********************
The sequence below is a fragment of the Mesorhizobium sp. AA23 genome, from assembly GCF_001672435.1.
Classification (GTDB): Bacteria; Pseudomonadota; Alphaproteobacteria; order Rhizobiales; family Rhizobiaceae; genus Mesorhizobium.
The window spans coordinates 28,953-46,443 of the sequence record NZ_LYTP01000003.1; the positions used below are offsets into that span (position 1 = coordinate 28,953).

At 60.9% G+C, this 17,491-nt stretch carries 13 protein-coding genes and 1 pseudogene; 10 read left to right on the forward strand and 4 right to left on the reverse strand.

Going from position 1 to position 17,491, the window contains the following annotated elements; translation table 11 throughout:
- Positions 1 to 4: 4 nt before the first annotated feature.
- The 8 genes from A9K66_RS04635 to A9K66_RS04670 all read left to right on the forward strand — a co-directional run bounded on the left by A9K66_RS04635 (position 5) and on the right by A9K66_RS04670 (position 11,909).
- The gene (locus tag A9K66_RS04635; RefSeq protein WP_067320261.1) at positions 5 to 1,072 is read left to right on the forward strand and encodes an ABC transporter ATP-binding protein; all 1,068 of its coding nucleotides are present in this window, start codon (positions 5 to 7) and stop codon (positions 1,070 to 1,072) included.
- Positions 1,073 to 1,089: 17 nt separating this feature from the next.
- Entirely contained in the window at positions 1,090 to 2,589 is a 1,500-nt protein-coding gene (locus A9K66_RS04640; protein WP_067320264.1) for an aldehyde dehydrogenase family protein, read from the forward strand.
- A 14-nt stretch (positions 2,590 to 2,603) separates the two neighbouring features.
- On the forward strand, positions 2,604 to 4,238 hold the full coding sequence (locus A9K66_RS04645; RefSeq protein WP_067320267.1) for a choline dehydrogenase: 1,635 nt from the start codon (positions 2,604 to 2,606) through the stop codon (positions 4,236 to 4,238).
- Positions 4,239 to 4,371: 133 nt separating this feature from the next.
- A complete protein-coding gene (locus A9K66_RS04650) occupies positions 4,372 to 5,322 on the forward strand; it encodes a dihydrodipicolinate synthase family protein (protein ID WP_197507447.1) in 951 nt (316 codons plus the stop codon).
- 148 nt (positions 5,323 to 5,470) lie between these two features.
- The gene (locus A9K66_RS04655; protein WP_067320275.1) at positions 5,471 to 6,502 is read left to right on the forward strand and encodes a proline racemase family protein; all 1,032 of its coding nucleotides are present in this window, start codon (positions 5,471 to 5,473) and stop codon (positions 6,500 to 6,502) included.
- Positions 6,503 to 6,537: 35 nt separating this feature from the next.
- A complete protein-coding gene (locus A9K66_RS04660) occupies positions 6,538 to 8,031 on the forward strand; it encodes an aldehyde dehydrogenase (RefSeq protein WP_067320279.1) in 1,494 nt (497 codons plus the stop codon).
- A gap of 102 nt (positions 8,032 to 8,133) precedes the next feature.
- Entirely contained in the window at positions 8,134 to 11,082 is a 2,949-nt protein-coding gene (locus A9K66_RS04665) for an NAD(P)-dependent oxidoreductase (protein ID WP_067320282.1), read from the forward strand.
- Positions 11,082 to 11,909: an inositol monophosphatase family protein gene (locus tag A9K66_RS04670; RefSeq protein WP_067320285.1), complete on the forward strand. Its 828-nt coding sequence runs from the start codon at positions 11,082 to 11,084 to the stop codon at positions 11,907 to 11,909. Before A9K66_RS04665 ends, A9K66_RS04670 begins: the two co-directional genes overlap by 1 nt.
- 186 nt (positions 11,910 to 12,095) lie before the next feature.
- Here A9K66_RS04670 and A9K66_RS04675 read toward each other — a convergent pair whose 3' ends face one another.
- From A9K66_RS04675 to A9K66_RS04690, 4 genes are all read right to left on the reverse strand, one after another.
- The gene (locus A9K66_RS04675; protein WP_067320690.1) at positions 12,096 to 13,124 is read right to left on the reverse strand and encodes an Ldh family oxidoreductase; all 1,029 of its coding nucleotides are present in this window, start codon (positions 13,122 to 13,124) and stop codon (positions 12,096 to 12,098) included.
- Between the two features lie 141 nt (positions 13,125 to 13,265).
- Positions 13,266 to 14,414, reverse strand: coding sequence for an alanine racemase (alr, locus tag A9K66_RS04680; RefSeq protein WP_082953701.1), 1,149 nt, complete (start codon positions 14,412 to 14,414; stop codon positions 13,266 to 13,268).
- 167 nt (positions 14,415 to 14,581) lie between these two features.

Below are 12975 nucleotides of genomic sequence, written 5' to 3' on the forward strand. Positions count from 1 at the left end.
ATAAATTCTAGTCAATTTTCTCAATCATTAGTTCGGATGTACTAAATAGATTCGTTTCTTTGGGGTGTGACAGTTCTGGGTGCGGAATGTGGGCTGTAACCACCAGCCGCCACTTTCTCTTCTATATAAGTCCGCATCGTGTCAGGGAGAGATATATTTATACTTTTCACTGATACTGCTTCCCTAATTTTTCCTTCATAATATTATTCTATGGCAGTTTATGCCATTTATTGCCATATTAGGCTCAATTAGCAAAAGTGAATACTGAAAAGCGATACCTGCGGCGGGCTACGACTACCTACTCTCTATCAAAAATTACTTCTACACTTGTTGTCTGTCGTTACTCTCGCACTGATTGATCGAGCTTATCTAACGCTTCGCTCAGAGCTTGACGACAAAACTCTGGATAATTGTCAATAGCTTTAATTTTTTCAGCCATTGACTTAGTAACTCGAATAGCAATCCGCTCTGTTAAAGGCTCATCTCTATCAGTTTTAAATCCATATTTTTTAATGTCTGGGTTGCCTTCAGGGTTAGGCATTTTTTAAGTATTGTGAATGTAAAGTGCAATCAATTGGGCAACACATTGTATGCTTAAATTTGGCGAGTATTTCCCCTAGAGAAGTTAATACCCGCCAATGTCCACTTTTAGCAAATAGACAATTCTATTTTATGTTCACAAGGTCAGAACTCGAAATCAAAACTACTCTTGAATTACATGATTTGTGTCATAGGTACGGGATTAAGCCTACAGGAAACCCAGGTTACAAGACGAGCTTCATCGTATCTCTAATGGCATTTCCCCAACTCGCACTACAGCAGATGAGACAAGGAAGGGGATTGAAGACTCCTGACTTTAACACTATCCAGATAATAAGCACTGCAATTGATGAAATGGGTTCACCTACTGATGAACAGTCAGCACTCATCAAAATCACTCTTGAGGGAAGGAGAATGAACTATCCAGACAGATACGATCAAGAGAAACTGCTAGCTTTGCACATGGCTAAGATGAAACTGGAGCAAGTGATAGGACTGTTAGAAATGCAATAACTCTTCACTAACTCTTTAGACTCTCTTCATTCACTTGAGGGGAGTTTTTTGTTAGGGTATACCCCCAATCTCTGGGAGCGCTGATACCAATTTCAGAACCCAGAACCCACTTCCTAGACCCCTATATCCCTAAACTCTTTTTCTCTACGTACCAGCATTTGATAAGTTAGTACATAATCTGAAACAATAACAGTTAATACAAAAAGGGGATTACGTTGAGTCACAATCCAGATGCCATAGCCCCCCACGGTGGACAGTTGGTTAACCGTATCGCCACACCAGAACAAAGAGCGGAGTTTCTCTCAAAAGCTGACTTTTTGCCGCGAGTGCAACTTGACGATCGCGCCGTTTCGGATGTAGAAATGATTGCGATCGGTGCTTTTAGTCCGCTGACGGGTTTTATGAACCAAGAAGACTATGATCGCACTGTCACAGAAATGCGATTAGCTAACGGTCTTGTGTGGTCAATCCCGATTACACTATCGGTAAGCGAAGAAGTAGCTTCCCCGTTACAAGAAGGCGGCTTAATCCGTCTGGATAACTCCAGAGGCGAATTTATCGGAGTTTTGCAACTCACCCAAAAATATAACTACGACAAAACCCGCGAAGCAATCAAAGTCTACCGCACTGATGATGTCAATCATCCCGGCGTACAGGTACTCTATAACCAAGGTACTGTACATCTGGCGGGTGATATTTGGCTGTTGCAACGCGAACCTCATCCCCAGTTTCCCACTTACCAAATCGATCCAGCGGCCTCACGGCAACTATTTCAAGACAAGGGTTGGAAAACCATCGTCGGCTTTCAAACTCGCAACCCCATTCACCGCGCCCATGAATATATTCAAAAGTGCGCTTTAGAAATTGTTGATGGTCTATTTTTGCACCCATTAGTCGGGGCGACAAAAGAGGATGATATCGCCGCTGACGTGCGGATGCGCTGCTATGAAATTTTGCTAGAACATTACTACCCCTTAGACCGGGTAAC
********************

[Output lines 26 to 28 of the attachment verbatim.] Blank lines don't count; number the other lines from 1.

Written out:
- Between the two features lie 141 nt (positions 13,125 to 13,265).
- Positions 13,266 to 14,414, reverse strand: coding sequence for an alanine racemase (alr, locus tag A9K66_RS04680; RefSeq protein WP_082953701.1), 1,149 nt, complete (start codon positions 14,412 to 14,414; stop codon positions 13,266 to 13,268).
- 167 nt (positions 14,415 to 14,581) lie between these two features.